Nduta is one among refugees camps located in the region, served by the United Nations High Commissioner for Refugees (UNHCR) and the government.
Malaria was a major health challenge in Nduta camp and its surrounding environs though cases have decreased recently, thanks to innovative interventions by Médecins Sans Frontières (MSF) meaning Doctors Without Borders - an international humanitarian medical non-governmental organization working on provision of health in the camp and surrounding environs.
The vector control, larvae siding, packaging of mosquitoes proved how the use of innovative ideas can help combat the deadly disease.
Malaria was the main challenge to most Burundian refugees when they first arrived in 2015, reaching a point where a single health post was receiving 50 to 60-patients per day, according to MSF clinical officer Christina Mabika.
“In 2016, after consultation with various stakeholders, we agreed that there is need for an immediate intervention strategy to reverse the situation because it was frightening,” said Dr Godson Peter, the vector control manager for MSF.
In his explanation on packaging, Dr Peter said the organization traps mosquitoes from houses and then take them to the vector control unit then stored in petty dishes where they are killed and sought out in species.
According to him, the types being separated are Anopheles Fanestus and Anopheles Gambiae which are the most common mosquitoes in the country. The seeking out also involves separation of female and male Anopheles.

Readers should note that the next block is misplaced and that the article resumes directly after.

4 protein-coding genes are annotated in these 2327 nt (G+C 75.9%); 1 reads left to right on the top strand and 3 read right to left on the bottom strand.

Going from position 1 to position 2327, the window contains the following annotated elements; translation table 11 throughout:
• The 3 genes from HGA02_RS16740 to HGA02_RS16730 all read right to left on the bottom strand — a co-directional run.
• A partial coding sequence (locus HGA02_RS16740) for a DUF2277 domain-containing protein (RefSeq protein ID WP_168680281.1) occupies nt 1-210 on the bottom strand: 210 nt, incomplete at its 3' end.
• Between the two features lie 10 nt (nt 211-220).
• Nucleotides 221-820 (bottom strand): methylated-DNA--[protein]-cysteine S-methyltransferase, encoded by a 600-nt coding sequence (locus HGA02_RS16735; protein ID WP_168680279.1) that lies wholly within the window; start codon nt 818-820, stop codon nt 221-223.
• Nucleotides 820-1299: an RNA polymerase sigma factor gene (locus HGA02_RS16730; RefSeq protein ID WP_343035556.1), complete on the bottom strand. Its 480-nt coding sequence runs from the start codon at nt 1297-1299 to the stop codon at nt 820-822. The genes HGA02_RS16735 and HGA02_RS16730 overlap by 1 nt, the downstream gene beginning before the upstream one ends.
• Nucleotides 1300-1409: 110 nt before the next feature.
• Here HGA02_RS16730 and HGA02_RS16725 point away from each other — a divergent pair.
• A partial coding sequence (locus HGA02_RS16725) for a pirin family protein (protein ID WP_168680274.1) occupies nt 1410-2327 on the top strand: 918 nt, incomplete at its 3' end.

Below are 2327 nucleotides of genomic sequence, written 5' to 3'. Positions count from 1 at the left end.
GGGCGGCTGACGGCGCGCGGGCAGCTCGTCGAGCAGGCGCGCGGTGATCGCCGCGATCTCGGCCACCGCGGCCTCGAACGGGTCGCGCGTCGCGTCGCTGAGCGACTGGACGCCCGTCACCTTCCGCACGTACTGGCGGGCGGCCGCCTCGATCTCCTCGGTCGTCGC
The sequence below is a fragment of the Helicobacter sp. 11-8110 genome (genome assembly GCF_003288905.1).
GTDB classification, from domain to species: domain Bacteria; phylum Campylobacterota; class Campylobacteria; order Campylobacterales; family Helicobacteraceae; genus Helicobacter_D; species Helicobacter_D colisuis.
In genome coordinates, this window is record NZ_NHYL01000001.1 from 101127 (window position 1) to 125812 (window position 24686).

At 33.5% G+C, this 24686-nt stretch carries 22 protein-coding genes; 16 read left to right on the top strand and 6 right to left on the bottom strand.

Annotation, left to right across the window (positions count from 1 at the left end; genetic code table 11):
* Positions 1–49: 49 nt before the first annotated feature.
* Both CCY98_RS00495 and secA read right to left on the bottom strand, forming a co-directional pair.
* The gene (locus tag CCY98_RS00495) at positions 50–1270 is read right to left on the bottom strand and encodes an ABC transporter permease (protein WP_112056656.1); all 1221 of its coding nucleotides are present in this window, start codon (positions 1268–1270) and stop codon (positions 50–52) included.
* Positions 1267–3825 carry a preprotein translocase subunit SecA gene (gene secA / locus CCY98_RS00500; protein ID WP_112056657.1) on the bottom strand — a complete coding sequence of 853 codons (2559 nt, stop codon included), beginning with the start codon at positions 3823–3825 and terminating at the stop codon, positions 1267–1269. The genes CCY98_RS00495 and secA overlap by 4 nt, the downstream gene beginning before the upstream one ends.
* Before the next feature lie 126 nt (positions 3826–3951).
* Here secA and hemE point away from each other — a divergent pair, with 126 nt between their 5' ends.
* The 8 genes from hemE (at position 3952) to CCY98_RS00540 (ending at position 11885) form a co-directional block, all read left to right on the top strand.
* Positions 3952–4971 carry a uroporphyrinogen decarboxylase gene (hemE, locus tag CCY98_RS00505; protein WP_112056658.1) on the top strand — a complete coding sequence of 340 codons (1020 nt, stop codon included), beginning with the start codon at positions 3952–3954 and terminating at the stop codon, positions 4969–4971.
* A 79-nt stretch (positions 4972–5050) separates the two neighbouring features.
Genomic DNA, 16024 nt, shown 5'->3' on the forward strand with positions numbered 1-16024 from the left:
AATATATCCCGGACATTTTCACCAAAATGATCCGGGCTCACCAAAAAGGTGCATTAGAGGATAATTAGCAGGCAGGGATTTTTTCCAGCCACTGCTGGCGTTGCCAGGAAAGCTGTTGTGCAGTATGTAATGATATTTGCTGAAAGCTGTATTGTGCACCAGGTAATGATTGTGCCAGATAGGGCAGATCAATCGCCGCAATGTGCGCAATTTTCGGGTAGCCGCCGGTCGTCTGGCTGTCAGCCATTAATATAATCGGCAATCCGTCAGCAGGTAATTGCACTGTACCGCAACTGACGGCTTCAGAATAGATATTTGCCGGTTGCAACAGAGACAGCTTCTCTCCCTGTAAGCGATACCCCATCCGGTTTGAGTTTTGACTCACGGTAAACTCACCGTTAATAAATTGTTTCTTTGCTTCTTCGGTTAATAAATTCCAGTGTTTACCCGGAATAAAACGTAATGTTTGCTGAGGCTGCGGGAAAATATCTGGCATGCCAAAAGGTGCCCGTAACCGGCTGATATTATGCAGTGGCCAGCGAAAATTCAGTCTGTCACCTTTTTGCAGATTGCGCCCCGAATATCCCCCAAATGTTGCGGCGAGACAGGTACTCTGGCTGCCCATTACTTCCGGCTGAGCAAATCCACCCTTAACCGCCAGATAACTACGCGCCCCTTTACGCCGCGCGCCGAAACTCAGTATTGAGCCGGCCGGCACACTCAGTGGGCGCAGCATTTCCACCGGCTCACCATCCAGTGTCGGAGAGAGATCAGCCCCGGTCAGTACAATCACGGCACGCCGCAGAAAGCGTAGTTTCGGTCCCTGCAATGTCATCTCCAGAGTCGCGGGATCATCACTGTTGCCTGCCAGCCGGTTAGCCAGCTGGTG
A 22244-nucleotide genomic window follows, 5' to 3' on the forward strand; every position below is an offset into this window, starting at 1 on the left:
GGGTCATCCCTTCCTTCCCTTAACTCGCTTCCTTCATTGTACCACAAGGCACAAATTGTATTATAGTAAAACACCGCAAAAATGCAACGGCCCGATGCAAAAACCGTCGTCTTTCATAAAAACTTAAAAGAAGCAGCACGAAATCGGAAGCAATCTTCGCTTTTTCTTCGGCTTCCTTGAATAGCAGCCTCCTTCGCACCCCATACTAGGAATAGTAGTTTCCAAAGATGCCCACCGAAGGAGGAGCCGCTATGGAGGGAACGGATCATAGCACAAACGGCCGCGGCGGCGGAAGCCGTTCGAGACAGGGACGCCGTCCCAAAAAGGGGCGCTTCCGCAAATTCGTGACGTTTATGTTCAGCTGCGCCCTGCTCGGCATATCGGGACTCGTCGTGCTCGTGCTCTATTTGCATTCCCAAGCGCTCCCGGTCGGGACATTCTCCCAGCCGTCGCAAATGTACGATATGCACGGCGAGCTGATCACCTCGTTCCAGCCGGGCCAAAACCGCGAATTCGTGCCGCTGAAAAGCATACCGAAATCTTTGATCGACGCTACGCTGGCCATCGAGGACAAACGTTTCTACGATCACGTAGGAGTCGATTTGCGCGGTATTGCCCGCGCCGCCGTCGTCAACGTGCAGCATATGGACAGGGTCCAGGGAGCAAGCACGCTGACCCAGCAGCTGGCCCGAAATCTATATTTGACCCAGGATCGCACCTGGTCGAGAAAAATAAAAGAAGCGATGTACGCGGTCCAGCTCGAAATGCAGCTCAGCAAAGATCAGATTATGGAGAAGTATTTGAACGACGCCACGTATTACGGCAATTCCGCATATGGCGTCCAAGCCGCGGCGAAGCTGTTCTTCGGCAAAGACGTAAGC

Dr Peter said the idea is to remain with mosquitoes that spread malaria alone (Anopheles Gambiae and Anopheles Fanestus).
“The mosquitoes are later packed into tubes then taken to the Kilimanjaro Medical Catholic University (KMCU) which conducts an analysis and send back the Sporozoite rate (ability to spread malaria) and Entomological rate (ability to bite),” he said.
On larvae siding, Dr Godson said mosquitoes are collected, fed up for various purposes including testing their resistance towards various chemicals used to treat malaria.
He said upon collected the larvae are stored into various environments for them to grow and be used in various experiments to test their resistance to chemicals hence change if needed.
He further clarified that the results gives MSF a clear idea on what to do after realizing the kind of mosquitoes available, hence finding the best interventions strategy.
Dr Saimon Masanja, the medical activity manager for MSF, said in 2017 the organization treated 153,000 malaria patients, but after interventions the number decreased to 66,000 in 2018 which was almost a 50-percent decrease.
The positivity rate also decreased from 57.3 percent to 33.7percent in 2018, he said.
Tanzania has made significant gains in the fight against malaria, with prevalence decreasing by half from 14.4 per cent recorded in 2016 to 7.3 in 2018, according to the National Bureau of Statistics (NBS) in the just released 2017 Tanzania Malaria Indicator Survey.
New infections for under-five children have dropped to 7.3 per cent, it was noted.
Nduta refugee camp was reopened in 2015 in an effort to relieve overcrowding in Nyarugusu refugee camp, the third largest refugee camp in the world.
Aid agencies needed to move fast, with the relocation of refugees begin ning on the 7th of October, at the start of the rainy season, when 20,000 people were still living in mass shelters on a flood plain.
According to UNHCR 27,500 Burundian refugees were moved from Nyarugusu to Nduta and then on to another camp, Mtendele, between October and December 2015.